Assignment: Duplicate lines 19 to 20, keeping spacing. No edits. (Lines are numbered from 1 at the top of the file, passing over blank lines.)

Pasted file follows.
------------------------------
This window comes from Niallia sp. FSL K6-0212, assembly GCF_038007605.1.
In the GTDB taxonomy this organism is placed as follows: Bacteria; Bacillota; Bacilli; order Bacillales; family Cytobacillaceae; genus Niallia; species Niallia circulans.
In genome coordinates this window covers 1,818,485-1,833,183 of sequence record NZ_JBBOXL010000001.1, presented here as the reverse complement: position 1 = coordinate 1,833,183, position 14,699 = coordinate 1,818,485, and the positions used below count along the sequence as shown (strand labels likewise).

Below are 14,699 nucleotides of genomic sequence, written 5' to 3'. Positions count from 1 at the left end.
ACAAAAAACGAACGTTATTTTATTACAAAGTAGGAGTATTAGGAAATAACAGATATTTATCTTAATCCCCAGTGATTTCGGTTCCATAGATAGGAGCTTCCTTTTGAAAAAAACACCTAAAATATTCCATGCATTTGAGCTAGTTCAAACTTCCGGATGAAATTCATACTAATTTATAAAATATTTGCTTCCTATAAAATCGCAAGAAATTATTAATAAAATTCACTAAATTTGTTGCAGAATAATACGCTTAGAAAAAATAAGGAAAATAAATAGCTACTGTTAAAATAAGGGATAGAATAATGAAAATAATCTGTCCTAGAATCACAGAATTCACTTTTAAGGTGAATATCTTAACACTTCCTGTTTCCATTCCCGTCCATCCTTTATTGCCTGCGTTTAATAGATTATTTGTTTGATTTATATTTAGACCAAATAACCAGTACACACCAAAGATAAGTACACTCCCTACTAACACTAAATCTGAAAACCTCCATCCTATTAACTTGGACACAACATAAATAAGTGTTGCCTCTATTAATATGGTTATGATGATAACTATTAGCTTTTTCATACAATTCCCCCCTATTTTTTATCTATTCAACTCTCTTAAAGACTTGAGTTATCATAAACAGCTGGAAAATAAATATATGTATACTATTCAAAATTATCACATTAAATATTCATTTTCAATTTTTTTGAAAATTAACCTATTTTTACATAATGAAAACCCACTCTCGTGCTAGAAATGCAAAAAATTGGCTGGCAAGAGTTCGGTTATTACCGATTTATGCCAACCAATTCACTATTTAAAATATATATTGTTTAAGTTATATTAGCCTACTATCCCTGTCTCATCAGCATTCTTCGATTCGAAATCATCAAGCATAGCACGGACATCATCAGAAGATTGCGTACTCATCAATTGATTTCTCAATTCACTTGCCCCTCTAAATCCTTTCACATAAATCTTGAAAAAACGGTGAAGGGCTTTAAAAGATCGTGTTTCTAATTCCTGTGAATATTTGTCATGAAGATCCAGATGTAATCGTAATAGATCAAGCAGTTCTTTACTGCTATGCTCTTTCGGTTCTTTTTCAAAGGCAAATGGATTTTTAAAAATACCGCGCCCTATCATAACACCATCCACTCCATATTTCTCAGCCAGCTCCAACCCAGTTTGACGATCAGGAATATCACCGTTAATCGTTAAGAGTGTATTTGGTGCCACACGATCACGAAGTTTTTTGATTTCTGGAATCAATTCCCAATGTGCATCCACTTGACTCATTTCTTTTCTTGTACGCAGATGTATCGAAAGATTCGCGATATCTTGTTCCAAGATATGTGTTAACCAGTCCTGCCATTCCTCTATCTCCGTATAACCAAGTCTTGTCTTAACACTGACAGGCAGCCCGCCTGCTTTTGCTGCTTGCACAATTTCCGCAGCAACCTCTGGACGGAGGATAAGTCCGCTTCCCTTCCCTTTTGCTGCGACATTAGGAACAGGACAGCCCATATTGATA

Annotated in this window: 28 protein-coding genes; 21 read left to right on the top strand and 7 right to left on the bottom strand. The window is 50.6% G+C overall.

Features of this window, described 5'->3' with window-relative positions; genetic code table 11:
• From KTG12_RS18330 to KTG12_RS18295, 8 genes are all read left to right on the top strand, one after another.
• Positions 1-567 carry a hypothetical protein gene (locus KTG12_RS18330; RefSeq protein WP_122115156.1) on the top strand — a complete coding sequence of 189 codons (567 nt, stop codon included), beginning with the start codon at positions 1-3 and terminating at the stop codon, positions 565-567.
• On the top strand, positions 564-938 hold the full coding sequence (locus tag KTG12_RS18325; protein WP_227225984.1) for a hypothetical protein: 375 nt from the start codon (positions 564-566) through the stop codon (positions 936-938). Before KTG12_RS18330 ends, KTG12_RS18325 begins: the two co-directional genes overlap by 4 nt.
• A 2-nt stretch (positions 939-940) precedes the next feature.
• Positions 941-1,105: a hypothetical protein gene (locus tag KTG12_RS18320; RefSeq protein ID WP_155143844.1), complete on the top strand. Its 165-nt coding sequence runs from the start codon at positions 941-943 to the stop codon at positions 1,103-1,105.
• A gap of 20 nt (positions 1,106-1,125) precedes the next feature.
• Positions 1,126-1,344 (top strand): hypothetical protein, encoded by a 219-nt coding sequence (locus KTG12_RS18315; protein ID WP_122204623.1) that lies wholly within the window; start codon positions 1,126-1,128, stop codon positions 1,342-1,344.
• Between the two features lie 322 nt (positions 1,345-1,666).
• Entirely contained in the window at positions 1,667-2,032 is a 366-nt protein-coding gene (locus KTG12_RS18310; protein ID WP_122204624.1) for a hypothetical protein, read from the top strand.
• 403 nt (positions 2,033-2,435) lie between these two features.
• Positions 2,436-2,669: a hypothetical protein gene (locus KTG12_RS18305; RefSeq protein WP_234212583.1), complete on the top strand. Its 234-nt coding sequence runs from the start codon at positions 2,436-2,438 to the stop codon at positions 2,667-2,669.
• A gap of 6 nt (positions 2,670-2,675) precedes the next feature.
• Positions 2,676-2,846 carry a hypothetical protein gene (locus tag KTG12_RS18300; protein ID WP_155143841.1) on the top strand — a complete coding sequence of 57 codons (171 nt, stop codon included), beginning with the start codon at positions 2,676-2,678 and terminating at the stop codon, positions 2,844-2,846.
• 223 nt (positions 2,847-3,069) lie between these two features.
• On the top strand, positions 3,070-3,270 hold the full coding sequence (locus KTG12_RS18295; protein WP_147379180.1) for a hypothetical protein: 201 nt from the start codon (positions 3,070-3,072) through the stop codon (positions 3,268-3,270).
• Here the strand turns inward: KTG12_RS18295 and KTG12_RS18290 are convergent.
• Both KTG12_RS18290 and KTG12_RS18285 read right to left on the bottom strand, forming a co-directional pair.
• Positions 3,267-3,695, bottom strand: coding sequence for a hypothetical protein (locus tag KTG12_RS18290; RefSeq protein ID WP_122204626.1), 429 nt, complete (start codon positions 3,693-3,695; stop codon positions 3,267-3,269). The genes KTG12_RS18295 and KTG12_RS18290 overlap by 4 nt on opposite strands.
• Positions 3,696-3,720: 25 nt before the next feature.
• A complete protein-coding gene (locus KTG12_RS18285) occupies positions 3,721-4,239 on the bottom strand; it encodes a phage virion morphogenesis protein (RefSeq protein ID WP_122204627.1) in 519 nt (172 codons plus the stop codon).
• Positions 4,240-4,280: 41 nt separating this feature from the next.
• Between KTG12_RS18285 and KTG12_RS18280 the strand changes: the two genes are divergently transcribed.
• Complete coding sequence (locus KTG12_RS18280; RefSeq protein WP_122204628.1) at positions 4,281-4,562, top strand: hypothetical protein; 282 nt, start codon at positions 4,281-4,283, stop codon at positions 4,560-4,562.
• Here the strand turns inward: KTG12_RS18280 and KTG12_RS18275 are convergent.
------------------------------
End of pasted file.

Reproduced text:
• A gap of 6 nt (positions 2,670-2,675) precedes the next feature.
• Positions 2,676-2,846 carry a hypothetical protein gene (locus tag KTG12_RS18300; protein ID WP_155143841.1) on the top strand — a complete coding sequence of 57 codons (171 nt, stop codon included), beginning with the start codon at positions 2,676-2,678 and terminating at the stop codon, positions 2,844-2,846.